As a freelancer, I'm big on this, because people will play with your money if you let them. When you're going through the job search process, it's good to ask the HR managers or interviewers (before or during the interview) what company they use to handle payroll or what banks they work with in handling accounts payables.

Ask them to give you a point of contact for payment issues and then do your research on that person, department, or company via a simple online search. You can also talk with a rep at your own bank and ask them whether the companies or payment methods are legit.

If a prospective employer is offering a limited or inconvenient method of being paid, asking to only do non-traditional wire transfers, or being vague in answering your questions, rethink continuing the process of interviewing. (And again, never, ever, ever, give them your personal banking information or social for payment options until you've done your research and feel comfortable doing so.)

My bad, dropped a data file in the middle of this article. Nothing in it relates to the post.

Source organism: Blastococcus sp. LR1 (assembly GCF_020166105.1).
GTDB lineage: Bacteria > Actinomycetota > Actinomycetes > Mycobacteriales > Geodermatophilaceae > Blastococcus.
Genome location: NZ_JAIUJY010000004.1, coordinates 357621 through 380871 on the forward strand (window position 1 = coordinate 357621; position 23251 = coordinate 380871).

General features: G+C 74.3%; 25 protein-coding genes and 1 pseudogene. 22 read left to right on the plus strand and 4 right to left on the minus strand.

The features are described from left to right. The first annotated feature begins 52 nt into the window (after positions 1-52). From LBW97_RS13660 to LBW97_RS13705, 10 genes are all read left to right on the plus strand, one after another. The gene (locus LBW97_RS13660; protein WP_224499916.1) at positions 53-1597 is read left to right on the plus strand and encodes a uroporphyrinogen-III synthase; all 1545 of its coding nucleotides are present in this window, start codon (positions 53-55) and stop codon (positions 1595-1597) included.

There should always be an option to be paid through an FDIC-insured method or through a traditional direct deposit. And if you don't trust the banking method, just don't bother signing on to that job. Nobody wants a problem when it's time to get paid, and you'd hate to have no one to contact about a grievance over a missed paycheck or a discrepancy, or worse: about not getting paid at all.

Just remember, if a situation during your job search doesn't feel right, it probably isn't, and what sounds too good to be true probably is a nightmare. Tap into your network, use online searches as a guide to make sound decisions, ask lots of questions before even agreeing to be interviewed, and be diligent.

For more job search tips, career advice and profiles, check out the xoNecole Workin Girl section here.

Featured image by Getty Images